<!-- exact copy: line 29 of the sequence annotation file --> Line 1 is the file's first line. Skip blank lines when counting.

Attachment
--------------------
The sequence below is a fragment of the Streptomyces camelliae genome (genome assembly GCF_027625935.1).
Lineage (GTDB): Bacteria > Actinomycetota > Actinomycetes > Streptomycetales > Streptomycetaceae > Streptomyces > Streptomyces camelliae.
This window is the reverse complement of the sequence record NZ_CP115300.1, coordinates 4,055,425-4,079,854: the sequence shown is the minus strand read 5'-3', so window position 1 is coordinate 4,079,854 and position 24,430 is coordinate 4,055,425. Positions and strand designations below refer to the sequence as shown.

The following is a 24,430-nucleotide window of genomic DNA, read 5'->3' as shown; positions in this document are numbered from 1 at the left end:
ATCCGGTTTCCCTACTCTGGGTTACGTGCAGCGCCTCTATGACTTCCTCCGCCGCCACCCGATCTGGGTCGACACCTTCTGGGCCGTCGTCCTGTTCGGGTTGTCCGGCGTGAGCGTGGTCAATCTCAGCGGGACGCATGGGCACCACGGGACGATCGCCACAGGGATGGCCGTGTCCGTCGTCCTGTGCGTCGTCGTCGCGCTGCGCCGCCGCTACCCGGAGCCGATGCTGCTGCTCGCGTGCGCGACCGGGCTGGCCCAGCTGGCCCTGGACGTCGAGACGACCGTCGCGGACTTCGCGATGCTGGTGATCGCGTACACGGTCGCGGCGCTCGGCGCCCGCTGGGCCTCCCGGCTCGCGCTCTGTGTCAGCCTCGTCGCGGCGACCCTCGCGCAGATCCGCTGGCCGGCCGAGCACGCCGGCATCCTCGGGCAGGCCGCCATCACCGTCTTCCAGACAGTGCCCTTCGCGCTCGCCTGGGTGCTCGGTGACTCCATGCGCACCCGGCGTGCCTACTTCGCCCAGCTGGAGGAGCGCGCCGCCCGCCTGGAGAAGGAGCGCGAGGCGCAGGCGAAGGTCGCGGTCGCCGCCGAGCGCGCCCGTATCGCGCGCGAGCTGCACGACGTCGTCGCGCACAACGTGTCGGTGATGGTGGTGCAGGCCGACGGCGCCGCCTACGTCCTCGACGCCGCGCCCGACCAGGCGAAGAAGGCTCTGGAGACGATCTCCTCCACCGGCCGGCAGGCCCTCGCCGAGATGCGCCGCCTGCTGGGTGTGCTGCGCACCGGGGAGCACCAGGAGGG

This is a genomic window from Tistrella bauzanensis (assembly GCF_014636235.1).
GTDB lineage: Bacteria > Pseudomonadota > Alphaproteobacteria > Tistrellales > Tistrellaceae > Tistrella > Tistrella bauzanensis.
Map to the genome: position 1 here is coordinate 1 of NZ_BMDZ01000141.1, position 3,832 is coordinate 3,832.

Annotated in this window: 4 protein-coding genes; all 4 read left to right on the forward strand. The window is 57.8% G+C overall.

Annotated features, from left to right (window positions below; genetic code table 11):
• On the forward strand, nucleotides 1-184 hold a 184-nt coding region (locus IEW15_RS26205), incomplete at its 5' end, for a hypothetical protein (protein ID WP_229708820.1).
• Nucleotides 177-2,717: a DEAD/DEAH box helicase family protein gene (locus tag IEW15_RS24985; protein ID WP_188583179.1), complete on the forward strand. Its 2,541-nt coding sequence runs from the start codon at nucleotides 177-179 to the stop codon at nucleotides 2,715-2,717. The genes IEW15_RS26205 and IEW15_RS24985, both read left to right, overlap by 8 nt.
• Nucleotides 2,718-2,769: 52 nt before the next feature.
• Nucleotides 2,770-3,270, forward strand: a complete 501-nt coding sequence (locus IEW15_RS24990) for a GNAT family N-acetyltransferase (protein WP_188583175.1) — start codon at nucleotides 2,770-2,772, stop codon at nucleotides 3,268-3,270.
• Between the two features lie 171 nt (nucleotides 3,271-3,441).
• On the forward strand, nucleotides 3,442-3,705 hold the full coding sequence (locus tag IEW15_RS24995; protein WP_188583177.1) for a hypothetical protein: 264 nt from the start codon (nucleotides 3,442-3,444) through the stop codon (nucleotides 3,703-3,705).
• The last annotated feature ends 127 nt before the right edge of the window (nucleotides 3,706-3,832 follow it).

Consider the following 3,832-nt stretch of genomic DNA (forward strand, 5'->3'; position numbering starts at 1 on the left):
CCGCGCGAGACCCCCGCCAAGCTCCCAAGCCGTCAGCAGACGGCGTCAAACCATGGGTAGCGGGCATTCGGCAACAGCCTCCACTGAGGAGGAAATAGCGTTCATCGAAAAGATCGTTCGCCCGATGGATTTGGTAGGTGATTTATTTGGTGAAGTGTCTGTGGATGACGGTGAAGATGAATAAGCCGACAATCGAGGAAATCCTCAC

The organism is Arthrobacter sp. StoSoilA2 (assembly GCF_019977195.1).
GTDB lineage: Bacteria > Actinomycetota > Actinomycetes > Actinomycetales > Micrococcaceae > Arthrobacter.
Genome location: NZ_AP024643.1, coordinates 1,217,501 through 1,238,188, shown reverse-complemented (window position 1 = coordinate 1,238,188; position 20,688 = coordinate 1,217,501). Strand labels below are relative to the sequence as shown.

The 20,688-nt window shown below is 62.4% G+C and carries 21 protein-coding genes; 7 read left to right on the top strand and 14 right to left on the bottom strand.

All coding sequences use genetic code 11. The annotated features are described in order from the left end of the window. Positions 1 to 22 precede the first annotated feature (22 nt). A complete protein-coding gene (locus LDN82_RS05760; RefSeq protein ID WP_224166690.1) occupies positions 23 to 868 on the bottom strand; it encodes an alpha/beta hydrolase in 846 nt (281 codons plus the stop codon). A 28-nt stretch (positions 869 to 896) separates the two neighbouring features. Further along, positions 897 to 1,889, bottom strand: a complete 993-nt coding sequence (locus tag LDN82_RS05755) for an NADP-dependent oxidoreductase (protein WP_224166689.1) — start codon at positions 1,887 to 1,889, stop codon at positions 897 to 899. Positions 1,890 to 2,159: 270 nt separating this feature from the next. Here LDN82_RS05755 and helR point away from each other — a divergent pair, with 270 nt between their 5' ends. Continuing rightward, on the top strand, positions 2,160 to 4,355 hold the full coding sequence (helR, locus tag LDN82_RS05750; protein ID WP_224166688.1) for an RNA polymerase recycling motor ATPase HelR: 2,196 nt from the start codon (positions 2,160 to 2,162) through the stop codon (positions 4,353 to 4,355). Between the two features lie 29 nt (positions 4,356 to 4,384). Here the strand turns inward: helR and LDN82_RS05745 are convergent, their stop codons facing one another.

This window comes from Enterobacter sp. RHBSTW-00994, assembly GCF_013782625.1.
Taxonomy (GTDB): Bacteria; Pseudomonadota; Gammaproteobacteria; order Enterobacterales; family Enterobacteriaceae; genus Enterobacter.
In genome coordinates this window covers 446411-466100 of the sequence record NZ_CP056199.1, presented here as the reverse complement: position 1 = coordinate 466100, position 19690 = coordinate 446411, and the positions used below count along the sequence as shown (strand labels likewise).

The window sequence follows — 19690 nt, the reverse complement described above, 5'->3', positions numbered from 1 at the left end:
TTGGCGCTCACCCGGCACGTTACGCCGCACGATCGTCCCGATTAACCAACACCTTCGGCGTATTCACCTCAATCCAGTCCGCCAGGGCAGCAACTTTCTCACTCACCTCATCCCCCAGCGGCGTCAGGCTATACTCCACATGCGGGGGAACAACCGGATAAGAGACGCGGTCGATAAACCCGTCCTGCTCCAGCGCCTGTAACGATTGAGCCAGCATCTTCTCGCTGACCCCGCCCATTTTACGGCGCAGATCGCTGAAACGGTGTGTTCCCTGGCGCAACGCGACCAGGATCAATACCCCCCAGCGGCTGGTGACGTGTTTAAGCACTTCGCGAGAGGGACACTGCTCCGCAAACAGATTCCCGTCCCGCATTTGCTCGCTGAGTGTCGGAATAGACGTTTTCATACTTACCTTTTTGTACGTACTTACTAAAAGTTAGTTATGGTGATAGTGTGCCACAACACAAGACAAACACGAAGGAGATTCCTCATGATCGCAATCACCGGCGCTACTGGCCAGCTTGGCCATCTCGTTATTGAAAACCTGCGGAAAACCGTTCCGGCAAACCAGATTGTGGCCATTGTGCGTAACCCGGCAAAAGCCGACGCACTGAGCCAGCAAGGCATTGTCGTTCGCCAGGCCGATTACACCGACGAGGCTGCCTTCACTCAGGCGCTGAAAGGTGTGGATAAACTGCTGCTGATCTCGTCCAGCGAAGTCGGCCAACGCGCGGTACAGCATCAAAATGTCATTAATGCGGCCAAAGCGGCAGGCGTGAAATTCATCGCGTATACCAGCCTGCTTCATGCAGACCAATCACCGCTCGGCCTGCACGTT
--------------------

TTGGCGCTCACCCGGCACGTTACGCCGCACGATCGTCCCGATTAACCAACACCTTCGGCGTATTCACCTCAATCCAGTCCGCCAGGGCAGCAACTTTCTCACTCACCTCATCCCCCAGCGGCGTCAGGCTATACTCCACATGCGGGGGAACAACCGGATAAGAGACGCGGTCGATAAACCCGTCCTGCTCCAGCGCCTGTAACGATTGAGCCAGCATCTTCTCGCTGACCCCGCCCATTTTACGGCGCAGATCGCTGAAACGGTGTGTTCCCTGGCGCAACGCGACCAGGATCAATACCCCCCAGCGGCTGGTGACGTGTTTAAGCACTTCGCGAGAGGGACACTGCTCCGCAAACAGATTCCCGTCCCGCATTTGCTCGCTGAGTGTCGGAATAGACGTTTTCATACTTACCTTTTTGTACGTACTTACTAAAAGTTAGTTATGGTGATAGTGTGCCACAACACAAGACAAACACGAAGGAGATTCCTCATGATCGCAATCACCGGCGCTACTGGCCAGCTTGGCCATCTCGTTATTGAAAACCTGCGGAAAACCGTTCCGGCAAACCAGATTGTGGCCATTGTGCGTAACCCGGCAAAAGCCGACGCACTGAGCCAGCAAGGCATTGTCGTTCGCCAGGCCGATTACACCGACGAGGCTGCCTTCACTCAGGCGCTGAAAGGTGTGGATAAACTGCTGCTGATCTCGTCCAGCGAAGTCGGCCAACGCGCGGTACAGCATCAAAATGTCATTAATGCGGCCAAAGCGGCAGGCGTGAAATTCATCGCGTATACCAGCCTGCTTCATGCAGACCAATCACCGCTCGGCCTGCACGTT